• C. Y. Hollander says:

      I do the same. The last time I remember finding it useful was in MGWCC #630, a year and a half ago.

      [I]n this puzzle each of O, I, and S were 3-4 standard deviations abo[ve] the mean

      Those are three of the most common letters in English: it would be surprising if their numbers weren’t far above the mean. The same three letters last week were 3-7 standard deviations above the mean, which signified nothing in particular. More notable, IMO, was that all of them outnumbered E this week, a rare occurrence.

      • Adam Rosenfield says:

        I’m measuring relative to standard English letter frequency, with stddev = sqrt(n*p*(1-p)). English frequency doesn’t necessarily match crossword frequency (ideally I’d like to use a large corpus of crossword data for that), but it should be close enough. On average, common letters like O, I, and S roughly come up as either +/- over the mean.

        In most puzzles, most letters are within 1-2 stddevs of the mean by this methodology. Sometimes 3 stddevs over, especially for rare letters like JQKXZ, where just 1-2 of those in the grid can make them seem inflated due to the low stddev). 4+ stddevs is exceptionally rare, and I’ve definitely never seen anything as high as 7 stddevs using this.

        • C. Y. Hollander says:

          Ah, you compare their frequencies in a puzzle with their average frequencies in English? That makes much more sense than what I thought you meant, which was that you compared their frequencies in a puzzle with the mean frequency of all letters in that puzzle (i.e. 26 ÷ total letter count).

        • Alex B. says:

          @Adam Rosenfield
          If you’re curious, here’s the distribution Mechapuzzle uses, pulled from a large corpus of 15x puzzles. Not very different from the standard English frequencies you linked to, of course, but slightly more apples-to-apples.

          var standard_letter_distribution = [11.3, 1.9, 2.9, 3.6, 13.0, 1.1, 2.0, 2.4, 6.3, 0.3, 1.1, 5.1, 2.9, 6.0, 7.7, 2.9, 0.1, 6.9, 8.8, 7.2, 2.4, 0.8, 1.1, 0.3, 1.6, 0.3];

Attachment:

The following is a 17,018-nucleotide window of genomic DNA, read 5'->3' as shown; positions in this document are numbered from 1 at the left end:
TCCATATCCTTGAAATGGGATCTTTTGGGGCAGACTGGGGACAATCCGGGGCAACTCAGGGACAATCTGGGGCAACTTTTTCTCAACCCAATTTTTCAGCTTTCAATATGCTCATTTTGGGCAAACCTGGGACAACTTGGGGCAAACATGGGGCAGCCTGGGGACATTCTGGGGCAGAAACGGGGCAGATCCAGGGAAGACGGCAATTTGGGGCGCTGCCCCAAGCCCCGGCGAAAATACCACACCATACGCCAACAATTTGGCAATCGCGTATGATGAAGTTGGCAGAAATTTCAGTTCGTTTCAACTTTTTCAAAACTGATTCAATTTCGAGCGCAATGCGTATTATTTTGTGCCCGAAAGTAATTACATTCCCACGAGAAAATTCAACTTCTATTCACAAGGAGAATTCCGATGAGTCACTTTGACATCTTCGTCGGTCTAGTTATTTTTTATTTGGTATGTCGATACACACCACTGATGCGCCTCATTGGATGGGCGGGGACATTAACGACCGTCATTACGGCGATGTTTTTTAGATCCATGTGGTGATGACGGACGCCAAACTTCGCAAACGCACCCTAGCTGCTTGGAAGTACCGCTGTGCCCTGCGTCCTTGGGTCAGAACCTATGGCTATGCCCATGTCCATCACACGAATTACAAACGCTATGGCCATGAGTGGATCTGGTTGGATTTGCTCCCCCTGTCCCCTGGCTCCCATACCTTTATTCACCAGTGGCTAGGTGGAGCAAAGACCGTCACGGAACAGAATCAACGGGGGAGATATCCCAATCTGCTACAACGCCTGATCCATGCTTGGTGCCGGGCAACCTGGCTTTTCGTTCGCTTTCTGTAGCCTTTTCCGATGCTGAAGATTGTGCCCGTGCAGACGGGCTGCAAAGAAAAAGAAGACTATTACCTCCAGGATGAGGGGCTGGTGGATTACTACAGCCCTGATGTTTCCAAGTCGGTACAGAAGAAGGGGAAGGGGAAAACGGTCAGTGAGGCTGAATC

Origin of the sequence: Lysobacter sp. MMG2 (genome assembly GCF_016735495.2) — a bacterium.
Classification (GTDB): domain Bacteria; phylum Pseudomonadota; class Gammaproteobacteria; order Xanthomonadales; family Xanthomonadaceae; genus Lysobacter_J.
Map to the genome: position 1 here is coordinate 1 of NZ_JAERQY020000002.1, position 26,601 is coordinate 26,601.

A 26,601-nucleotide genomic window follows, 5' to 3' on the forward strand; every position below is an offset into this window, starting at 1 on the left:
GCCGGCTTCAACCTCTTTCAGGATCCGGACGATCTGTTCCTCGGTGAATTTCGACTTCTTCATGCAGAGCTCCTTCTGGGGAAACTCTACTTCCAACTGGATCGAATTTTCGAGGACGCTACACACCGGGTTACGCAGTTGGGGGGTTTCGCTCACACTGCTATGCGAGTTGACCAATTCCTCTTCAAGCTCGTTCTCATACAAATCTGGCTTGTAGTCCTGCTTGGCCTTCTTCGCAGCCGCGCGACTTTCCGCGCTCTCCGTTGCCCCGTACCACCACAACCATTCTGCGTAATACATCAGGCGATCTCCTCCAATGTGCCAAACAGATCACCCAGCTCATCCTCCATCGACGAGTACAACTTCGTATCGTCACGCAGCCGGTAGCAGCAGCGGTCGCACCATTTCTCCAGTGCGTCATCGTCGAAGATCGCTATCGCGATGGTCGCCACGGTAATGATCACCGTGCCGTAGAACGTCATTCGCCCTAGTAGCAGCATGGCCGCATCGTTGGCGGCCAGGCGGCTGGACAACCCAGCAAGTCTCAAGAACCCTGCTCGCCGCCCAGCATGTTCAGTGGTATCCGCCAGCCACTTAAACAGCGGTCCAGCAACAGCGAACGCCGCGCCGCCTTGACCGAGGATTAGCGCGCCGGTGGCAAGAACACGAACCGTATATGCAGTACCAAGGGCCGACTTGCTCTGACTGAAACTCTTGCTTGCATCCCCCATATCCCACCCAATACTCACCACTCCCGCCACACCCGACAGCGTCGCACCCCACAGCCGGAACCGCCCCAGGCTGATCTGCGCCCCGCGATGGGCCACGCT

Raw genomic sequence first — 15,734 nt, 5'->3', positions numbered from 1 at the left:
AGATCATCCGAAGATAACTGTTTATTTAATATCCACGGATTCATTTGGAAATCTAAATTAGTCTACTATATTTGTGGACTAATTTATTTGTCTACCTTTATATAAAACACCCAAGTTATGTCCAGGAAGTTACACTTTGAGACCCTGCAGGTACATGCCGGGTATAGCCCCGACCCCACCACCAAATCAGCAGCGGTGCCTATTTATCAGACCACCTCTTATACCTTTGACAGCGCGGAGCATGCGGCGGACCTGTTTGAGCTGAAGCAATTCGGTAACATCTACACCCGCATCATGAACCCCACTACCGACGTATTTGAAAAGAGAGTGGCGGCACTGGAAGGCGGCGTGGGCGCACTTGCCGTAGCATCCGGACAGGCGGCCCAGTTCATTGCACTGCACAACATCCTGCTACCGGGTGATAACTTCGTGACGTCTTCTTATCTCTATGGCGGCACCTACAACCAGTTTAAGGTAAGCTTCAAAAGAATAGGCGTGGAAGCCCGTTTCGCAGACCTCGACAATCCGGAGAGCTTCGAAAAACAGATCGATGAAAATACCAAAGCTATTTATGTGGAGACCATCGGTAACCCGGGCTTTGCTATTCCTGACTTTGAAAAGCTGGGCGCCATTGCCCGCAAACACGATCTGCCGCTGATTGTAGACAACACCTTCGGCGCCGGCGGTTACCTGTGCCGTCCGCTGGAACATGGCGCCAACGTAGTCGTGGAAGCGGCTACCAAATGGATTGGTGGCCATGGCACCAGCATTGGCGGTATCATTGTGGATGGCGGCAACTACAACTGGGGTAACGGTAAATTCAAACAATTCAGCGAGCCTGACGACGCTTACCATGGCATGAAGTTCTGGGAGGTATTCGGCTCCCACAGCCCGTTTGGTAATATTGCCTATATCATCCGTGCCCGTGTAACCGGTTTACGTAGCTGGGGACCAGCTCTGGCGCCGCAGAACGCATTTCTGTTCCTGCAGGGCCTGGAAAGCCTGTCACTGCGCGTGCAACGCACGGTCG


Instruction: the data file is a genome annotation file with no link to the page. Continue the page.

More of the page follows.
• Adam Rosenfield says:

            Thanks! Some interesting differences there, particularly for H (6.094% in English vs. 2.4% in crosswords).

  8. Margaret says:

    Oh crud. My friend found all the permutations except the missing IOST and we concluded it was IOwa STate. Never thought of Ohio State. Bummer. I see now that IOST is contained by Ohio state but the Iowa state answer seemed so clear!

  9. david glasser says:

    My late grandmother would be disappointed if I failed to note that no commenter before me has written the correct answer (although it was certainly reasonable for Matt to grade it more leniently).

    The correct answer is THE Ohio State University.

    • Mutman says:

      Don’t get too cocky out there — you have Urban Meyer haunting your recent past.

    • Flinty Steve says:

      Yeah, yeah – don’t worry. I submitted it with the “The,” even though I live in the state with The University of Michigan.

  10. Matt Gaffney says:

    Thanks, Joon — 269 right answers this week, 43 of whom included the definite article.

  11. Tom Bassett/ MajordomoTom says:

    I saw lots of variations/permutations of TRIO in the grid, I was close to the correct path, but not quite there.


    There’s always another week.

    also, TANSTAAFL

  12. anna g says:

    i saw the OSTI cluster in three of the four long entries, but the fact that it wasn’t in DISCONTENTMENT led me to believe that was a fluke and i dropped it, oops

  13. John says:

    i have no idea why i wasn’t thinking of crossing between words. I was thinking of sending in Marist College but didn’t make the time. I thought since the puzzle was late the deadline would reflect that. Obviously didn’t matter.

  14. Seth says:

    Ugghhh I actually noticed something weird happening with those letters, but tried other more pointed things than just looking for permutations around the grid. This one seems suuuuper week 5: there is absolutely nothing anywhere to hint at looking at those letters, other than a random gut feeling you get while staring at the grid that something IS OTherworldly.

    • C. Y. Hollander says:

      By the numbers, it seems to have been more like a week 4 on average (269 correct answers, almost the same as the last week [4] of the previous month, which had 270 solutions.

      Naturally, your mileage may vary. For me, “Permutations” was a big hint to look for those in the grid. I didn’t start by looking at random substrings, to be sure, but two of the permutations in question (OTIS and ITOS) take up their entire words (and are therefore anagrams/permutations of each other), which was another foothold.

      Counting all the letters in the puzzle, à la Adam Rosenfield, was another way in, potentially.

  15. Jason T says:

    I just noticed that there seemed to be tons of I’s and O’s in the grid, and lots of odd phrases that contained I’s and O’s: SO IT IS, RISOTTO, TO SIR, SO TIRED, IDIOTS, etc. For a long while I tried to make something work with just the I’s and O’s: no luck, of course. Then somehow a day later I noticed the recurring pattern with the other two letters. And the rest is hISTOry!